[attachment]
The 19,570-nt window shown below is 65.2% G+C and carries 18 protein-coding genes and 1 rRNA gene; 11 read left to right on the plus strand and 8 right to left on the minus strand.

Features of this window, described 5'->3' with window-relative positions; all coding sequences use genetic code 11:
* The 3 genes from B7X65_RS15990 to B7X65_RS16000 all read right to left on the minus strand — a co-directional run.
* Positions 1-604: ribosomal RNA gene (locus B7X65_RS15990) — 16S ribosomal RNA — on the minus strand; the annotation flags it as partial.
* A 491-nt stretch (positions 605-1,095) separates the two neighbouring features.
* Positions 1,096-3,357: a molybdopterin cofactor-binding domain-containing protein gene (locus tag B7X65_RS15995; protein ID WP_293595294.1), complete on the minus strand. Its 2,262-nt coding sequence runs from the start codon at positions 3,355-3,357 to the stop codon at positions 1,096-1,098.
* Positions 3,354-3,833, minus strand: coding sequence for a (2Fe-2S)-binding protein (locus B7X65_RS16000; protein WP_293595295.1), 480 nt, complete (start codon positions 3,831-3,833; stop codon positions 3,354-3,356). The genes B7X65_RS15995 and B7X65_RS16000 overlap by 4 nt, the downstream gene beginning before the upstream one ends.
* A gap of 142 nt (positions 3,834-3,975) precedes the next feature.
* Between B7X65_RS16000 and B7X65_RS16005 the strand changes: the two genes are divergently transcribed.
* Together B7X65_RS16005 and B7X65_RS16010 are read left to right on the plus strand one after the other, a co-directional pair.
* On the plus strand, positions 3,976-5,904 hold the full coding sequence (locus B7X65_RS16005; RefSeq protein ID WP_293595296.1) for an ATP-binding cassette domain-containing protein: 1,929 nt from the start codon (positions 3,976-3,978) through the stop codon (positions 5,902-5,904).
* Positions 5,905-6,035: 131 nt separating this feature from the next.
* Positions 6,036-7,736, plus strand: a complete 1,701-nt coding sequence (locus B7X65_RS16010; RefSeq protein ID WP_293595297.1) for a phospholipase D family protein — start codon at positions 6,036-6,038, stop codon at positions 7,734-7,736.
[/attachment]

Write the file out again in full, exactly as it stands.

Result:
The 19,570-nt window shown below is 65.2% G+C and carries 18 protein-coding genes and 1 rRNA gene; 11 read left to right on the plus strand and 8 right to left on the minus strand.

Features of this window, described 5'->3' with window-relative positions; all coding sequences use genetic code 11:
* The 3 genes from B7X65_RS15990 to B7X65_RS16000 all read right to left on the minus strand — a co-directional run.
* Positions 1-604: ribosomal RNA gene (locus B7X65_RS15990) — 16S ribosomal RNA — on the minus strand; the annotation flags it as partial.
* A 491-nt stretch (positions 605-1,095) separates the two neighbouring features.
* Positions 1,096-3,357: a molybdopterin cofactor-binding domain-containing protein gene (locus tag B7X65_RS15995; protein ID WP_293595294.1), complete on the minus strand. Its 2,262-nt coding sequence runs from the start codon at positions 3,355-3,357 to the stop codon at positions 1,096-1,098.
* Positions 3,354-3,833, minus strand: coding sequence for a (2Fe-2S)-binding protein (locus B7X65_RS16000; protein WP_293595295.1), 480 nt, complete (start codon positions 3,831-3,833; stop codon positions 3,354-3,356). The genes B7X65_RS15995 and B7X65_RS16000 overlap by 4 nt, the downstream gene beginning before the upstream one ends.
* A gap of 142 nt (positions 3,834-3,975) precedes the next feature.
* Between B7X65_RS16000 and B7X65_RS16005 the strand changes: the two genes are divergently transcribed.
* Together B7X65_RS16005 and B7X65_RS16010 are read left to right on the plus strand one after the other, a co-directional pair.
* On the plus strand, positions 3,976-5,904 hold the full coding sequence (locus B7X65_RS16005; RefSeq protein ID WP_293595296.1) for an ATP-binding cassette domain-containing protein: 1,929 nt from the start codon (positions 3,976-3,978) through the stop codon (positions 5,902-5,904).
* Positions 5,905-6,035: 131 nt separating this feature from the next.
* Positions 6,036-7,736, plus strand: a complete 1,701-nt coding sequence (locus B7X65_RS16010; RefSeq protein ID WP_293595297.1) for a phospholipase D family protein — start codon at positions 6,036-6,038, stop codon at positions 7,734-7,736.